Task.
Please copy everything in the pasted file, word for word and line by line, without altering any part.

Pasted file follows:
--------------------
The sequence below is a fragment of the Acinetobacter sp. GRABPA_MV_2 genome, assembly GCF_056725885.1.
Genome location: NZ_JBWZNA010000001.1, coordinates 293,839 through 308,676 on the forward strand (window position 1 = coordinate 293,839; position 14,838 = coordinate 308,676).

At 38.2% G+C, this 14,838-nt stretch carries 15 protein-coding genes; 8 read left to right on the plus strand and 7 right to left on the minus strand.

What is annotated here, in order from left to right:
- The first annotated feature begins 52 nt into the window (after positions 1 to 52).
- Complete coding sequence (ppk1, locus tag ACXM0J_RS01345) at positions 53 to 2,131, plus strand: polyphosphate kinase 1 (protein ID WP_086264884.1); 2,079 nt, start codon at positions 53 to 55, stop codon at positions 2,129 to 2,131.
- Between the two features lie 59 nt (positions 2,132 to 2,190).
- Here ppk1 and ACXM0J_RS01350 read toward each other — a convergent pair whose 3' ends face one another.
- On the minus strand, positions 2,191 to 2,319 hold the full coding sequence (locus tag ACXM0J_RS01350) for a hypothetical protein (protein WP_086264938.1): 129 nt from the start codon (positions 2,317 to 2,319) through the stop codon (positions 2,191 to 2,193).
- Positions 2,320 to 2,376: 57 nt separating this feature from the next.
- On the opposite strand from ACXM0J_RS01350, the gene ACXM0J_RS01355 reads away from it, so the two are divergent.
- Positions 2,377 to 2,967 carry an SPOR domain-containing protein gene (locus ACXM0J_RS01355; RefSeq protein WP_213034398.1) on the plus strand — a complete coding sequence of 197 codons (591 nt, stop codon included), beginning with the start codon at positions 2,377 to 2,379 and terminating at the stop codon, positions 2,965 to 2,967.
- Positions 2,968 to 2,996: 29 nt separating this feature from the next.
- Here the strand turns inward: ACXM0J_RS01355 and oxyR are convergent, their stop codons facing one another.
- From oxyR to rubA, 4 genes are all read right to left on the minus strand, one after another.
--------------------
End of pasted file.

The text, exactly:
The sequence below is a fragment of the Acinetobacter sp. GRABPA_MV_2 genome, assembly GCF_056725885.1.
Genome location: NZ_JBWZNA010000001.1, coordinates 293,839 through 308,676 on the forward strand (window position 1 = coordinate 293,839; position 14,838 = coordinate 308,676).

At 38.2% G+C, this 14,838-nt stretch carries 15 protein-coding genes; 8 read left to right on the plus strand and 7 right to left on the minus strand.

What is annotated here, in order from left to right:
- The first annotated feature begins 52 nt into the window (after positions 1 to 52).
- Complete coding sequence (ppk1, locus tag ACXM0J_RS01345) at positions 53 to 2,131, plus strand: polyphosphate kinase 1 (protein ID WP_086264884.1); 2,079 nt, start codon at positions 53 to 55, stop codon at positions 2,129 to 2,131.
- Between the two features lie 59 nt (positions 2,132 to 2,190).
- Here ppk1 and ACXM0J_RS01350 read toward each other — a convergent pair whose 3' ends face one another.
- On the minus strand, positions 2,191 to 2,319 hold the full coding sequence (locus tag ACXM0J_RS01350) for a hypothetical protein (protein WP_086264938.1): 129 nt from the start codon (positions 2,317 to 2,319) through the stop codon (positions 2,191 to 2,193).
- Positions 2,320 to 2,376: 57 nt separating this feature from the next.
- On the opposite strand from ACXM0J_RS01350, the gene ACXM0J_RS01355 reads away from it, so the two are divergent.
- Positions 2,377 to 2,967 carry an SPOR domain-containing protein gene (locus ACXM0J_RS01355; RefSeq protein WP_213034398.1) on the plus strand — a complete coding sequence of 197 codons (591 nt, stop codon included), beginning with the start codon at positions 2,377 to 2,379 and terminating at the stop codon, positions 2,965 to 2,967.
- Positions 2,968 to 2,996: 29 nt separating this feature from the next.
- Here the strand turns inward: ACXM0J_RS01355 and oxyR are convergent, their stop codons facing one another.
- From oxyR to rubA, 4 genes are all read right to left on the minus strand, one after another.